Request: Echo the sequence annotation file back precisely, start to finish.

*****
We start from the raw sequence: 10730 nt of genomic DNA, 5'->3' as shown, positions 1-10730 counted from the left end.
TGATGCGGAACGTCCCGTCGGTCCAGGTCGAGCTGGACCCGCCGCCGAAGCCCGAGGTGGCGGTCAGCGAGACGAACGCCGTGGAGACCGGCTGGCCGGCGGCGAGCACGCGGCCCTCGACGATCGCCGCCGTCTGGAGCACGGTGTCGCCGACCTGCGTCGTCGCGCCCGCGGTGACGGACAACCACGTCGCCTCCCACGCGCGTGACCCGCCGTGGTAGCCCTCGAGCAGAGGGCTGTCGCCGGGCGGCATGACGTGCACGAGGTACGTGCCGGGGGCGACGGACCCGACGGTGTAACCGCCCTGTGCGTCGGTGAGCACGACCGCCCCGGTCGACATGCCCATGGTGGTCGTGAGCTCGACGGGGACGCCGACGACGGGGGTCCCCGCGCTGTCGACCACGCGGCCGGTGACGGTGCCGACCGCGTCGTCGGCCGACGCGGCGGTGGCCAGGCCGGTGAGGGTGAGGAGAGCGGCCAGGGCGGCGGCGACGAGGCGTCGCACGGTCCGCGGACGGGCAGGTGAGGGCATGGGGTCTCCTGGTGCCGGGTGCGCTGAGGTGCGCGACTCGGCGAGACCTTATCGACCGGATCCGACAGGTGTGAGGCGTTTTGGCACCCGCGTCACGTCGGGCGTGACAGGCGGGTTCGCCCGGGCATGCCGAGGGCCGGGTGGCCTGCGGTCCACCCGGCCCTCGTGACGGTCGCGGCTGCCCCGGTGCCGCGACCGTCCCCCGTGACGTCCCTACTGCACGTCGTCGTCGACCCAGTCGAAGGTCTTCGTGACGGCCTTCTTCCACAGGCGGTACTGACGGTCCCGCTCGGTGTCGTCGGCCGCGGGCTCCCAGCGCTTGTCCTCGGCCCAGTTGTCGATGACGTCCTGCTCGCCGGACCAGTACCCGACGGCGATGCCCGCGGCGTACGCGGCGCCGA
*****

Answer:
We start from the raw sequence: 10730 nt of genomic DNA, 5'->3' as shown, positions 1-10730 counted from the left end.
TGATGCGGAACGTCCCGTCGGTCCAGGTCGAGCTGGACCCGCCGCCGAAGCCCGAGGTGGCGGTCAGCGAGACGAACGCCGTGGAGACCGGCTGGCCGGCGGCGAGCACGCGGCCCTCGACGATCGCCGCCGTCTGGAGCACGGTGTCGCCGACCTGCGTCGTCGCGCCCGCGGTGACGGACAACCACGTCGCCTCCCACGCGCGTGACCCGCCGTGGTAGCCCTCGAGCAGAGGGCTGTCGCCGGGCGGCATGACGTGCACGAGGTACGTGCCGGGGGCGACGGACCCGACGGTGTAACCGCCCTGTGCGTCGGTGAGCACGACCGCCCCGGTCGACATGCCCATGGTGGTCGTGAGCTCGACGGGGACGCCGACGACGGGGGTCCCCGCGCTGTCGACCACGCGGCCGGTGACGGTGCCGACCGCGTCGTCGGCCGACGCGGCGGTGGCCAGGCCGGTGAGGGTGAGGAGAGCGGCCAGGGCGGCGGCGACGAGGCGTCGCACGGTCCGCGGACGGGCAGGTGAGGGCATGGGGTCTCCTGGTGCCGGGTGCGCTGAGGTGCGCGACTCGGCGAGACCTTATCGACCGGATCCGACAGGTGTGAGGCGTTTTGGCACCCGCGTCACGTCGGGCGTGACAGGCGGGTTCGCCCGGGCATGCCGAGGGCCGGGTGGCCTGCGGTCCACCCGGCCCTCGTGACGGTCGCGGCTGCCCCGGTGCCGCGACCGTCCCCCGTGACGTCCCTACTGCACGTCGTCGTCGACCCAGTCGAAGGTCTTCGTGACGGCCTTCTTCCACAGGCGGTACTGACGGTCCCGCTCGGTGTCGTCGGCCGCGGGCTCCCAGCGCTTGTCCTCGGCCCAGTTGTCGATGACGTCCTGCTCGCCGGACCAGTACCCGACGGCGATGCCCGCGGCGTACGCGGCGCCGA